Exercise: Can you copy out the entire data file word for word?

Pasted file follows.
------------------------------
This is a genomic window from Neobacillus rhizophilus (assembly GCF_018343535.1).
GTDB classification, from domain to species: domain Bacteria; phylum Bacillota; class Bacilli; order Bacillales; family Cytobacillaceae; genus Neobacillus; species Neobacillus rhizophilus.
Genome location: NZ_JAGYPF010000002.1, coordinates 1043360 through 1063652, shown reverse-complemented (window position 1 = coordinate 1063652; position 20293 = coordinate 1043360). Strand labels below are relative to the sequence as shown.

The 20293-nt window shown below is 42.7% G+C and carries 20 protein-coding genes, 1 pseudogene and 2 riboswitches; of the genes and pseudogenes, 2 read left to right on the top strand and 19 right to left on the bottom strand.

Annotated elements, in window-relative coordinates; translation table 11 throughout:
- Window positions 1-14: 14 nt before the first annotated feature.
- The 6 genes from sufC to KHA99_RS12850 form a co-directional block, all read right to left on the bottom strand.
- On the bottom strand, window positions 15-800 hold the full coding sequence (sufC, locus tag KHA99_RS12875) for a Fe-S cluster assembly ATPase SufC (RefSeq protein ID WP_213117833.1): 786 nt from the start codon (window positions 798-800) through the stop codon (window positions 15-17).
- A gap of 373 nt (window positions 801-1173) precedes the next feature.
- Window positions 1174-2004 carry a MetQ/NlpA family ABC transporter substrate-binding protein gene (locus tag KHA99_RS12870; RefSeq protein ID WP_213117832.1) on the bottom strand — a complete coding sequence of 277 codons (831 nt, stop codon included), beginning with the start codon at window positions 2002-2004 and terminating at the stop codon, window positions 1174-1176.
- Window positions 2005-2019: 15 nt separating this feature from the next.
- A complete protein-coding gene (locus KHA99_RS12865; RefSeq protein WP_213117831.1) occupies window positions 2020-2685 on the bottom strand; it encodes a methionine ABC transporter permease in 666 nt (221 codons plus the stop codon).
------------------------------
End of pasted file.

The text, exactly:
This is a genomic window from Neobacillus rhizophilus (assembly GCF_018343535.1).
GTDB classification, from domain to species: domain Bacteria; phylum Bacillota; class Bacilli; order Bacillales; family Cytobacillaceae; genus Neobacillus; species Neobacillus rhizophilus.
Genome location: NZ_JAGYPF010000002.1, coordinates 1043360 through 1063652, shown reverse-complemented (window position 1 = coordinate 1063652; position 20293 = coordinate 1043360). Strand labels below are relative to the sequence as shown.

The 20293-nt window shown below is 42.7% G+C and carries 20 protein-coding genes, 1 pseudogene and 2 riboswitches; of the genes and pseudogenes, 2 read left to right on the top strand and 19 right to left on the bottom strand.

Annotated elements, in window-relative coordinates; translation table 11 throughout:
- Window positions 1-14: 14 nt before the first annotated feature.
- The 6 genes from sufC to KHA99_RS12850 form a co-directional block, all read right to left on the bottom strand.
- On the bottom strand, window positions 15-800 hold the full coding sequence (sufC, locus tag KHA99_RS12875) for a Fe-S cluster assembly ATPase SufC (RefSeq protein ID WP_213117833.1): 786 nt from the start codon (window positions 798-800) through the stop codon (window positions 15-17).
- A gap of 373 nt (window positions 801-1173) precedes the next feature.
- Window positions 1174-2004 carry a MetQ/NlpA family ABC transporter substrate-binding protein gene (locus tag KHA99_RS12870; RefSeq protein ID WP_213117832.1) on the bottom strand — a complete coding sequence of 277 codons (831 nt, stop codon included), beginning with the start codon at window positions 2002-2004 and terminating at the stop codon, window positions 1174-1176.
- Window positions 2005-2019: 15 nt separating this feature from the next.
- A complete protein-coding gene (locus KHA99_RS12865; RefSeq protein WP_213117831.1) occupies window positions 2020-2685 on the bottom strand; it encodes a methionine ABC transporter permease in 666 nt (221 codons plus the stop codon).